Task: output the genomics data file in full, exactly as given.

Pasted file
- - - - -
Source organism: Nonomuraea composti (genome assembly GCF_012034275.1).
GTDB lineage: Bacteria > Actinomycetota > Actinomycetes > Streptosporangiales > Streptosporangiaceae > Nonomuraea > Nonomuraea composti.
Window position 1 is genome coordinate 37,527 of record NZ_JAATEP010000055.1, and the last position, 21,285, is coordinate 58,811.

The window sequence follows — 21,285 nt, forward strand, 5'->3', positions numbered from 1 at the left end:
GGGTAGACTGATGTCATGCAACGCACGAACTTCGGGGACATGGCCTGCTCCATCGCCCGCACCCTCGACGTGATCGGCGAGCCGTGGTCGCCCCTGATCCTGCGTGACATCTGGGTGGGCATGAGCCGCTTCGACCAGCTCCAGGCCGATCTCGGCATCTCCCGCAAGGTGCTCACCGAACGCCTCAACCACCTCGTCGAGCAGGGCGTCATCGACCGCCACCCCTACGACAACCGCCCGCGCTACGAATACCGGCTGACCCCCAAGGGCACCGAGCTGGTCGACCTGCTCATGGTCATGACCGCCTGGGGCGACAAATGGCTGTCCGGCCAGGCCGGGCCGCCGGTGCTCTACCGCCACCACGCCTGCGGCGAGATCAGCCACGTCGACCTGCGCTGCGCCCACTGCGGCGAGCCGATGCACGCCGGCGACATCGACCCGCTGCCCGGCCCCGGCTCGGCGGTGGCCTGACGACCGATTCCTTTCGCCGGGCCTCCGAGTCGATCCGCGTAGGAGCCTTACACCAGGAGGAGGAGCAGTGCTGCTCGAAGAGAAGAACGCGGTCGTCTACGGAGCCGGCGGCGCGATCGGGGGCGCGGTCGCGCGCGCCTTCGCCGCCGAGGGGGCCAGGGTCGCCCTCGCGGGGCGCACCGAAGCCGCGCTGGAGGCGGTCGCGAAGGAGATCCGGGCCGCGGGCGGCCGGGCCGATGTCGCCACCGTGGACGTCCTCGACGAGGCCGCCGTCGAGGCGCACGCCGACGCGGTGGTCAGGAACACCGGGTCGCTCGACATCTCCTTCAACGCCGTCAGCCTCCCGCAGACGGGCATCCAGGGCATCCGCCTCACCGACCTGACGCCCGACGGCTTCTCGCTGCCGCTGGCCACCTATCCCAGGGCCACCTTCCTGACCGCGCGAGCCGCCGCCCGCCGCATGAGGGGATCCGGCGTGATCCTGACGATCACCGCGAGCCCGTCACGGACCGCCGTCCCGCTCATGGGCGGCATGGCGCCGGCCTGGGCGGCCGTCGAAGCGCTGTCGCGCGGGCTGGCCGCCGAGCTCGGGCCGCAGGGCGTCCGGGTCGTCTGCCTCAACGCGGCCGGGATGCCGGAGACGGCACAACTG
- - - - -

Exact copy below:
Source organism: Nonomuraea composti (genome assembly GCF_012034275.1).
GTDB lineage: Bacteria > Actinomycetota > Actinomycetes > Streptosporangiales > Streptosporangiaceae > Nonomuraea > Nonomuraea composti.
Window position 1 is genome coordinate 37,527 of record NZ_JAATEP010000055.1, and the last position, 21,285, is coordinate 58,811.

The window sequence follows — 21,285 nt, forward strand, 5'->3', positions numbered from 1 at the left end:
GGGTAGACTGATGTCATGCAACGCACGAACTTCGGGGACATGGCCTGCTCCATCGCCCGCACCCTCGACGTGATCGGCGAGCCGTGGTCGCCCCTGATCCTGCGTGACATCTGGGTGGGCATGAGCCGCTTCGACCAGCTCCAGGCCGATCTCGGCATCTCCCGCAAGGTGCTCACCGAACGCCTCAACCACCTCGTCGAGCAGGGCGTCATCGACCGCCACCCCTACGACAACCGCCCGCGCTACGAATACCGGCTGACCCCCAAGGGCACCGAGCTGGTCGACCTGCTCATGGTCATGACCGCCTGGGGCGACAAATGGCTGTCCGGCCAGGCCGGGCCGCCGGTGCTCTACCGCCACCACGCCTGCGGCGAGATCAGCCACGTCGACCTGCGCTGCGCCCACTGCGGCGAGCCGATGCACGCCGGCGACATCGACCCGCTGCCCGGCCCCGGCTCGGCGGTGGCCTGACGACCGATTCCTTTCGCCGGGCCTCCGAGTCGATCCGCGTAGGAGCCTTACACCAGGAGGAGGAGCAGTGCTGCTCGAAGAGAAGAACGCGGTCGTCTACGGAGCCGGCGGCGCGATCGGGGGCGCGGTCGCGCGCGCCTTCGCCGCCGAGGGGGCCAGGGTCGCCCTCGCGGGGCGCACCGAAGCCGCGCTGGAGGCGGTCGCGAAGGAGATCCGGGCCGCGGGCGGCCGGGCCGATGTCGCCACCGTGGACGTCCTCGACGAGGCCGCCGTCGAGGCGCACGCCGACGCGGTGGTCAGGAACACCGGGTCGCTCGACATCTCCTTCAACGCCGTCAGCCTCCCGCAGACGGGCATCCAGGGCATCCGCCTCACCGACCTGACGCCCGACGGCTTCTCGCTGCCGCTGGCCACCTATCCCAGGGCCACCTTCCTGACCGCGCGAGCCGCCGCCCGCCGCATGAGGGGATCCGGCGTGATCCTGACGATCACCGCGAGCCCGTCACGGACCGCCGTCCCGCTCATGGGCGGCATGGCGCCGGCCTGGGCGGCCGTCGAAGCGCTGTCGCGCGGGCTGGCCGCCGAGCTCGGGCCGCAGGGCGTCCGGGTCGTCTGCCTCAACGCGGCCGGGATGCCGGAGACGGCACAACTG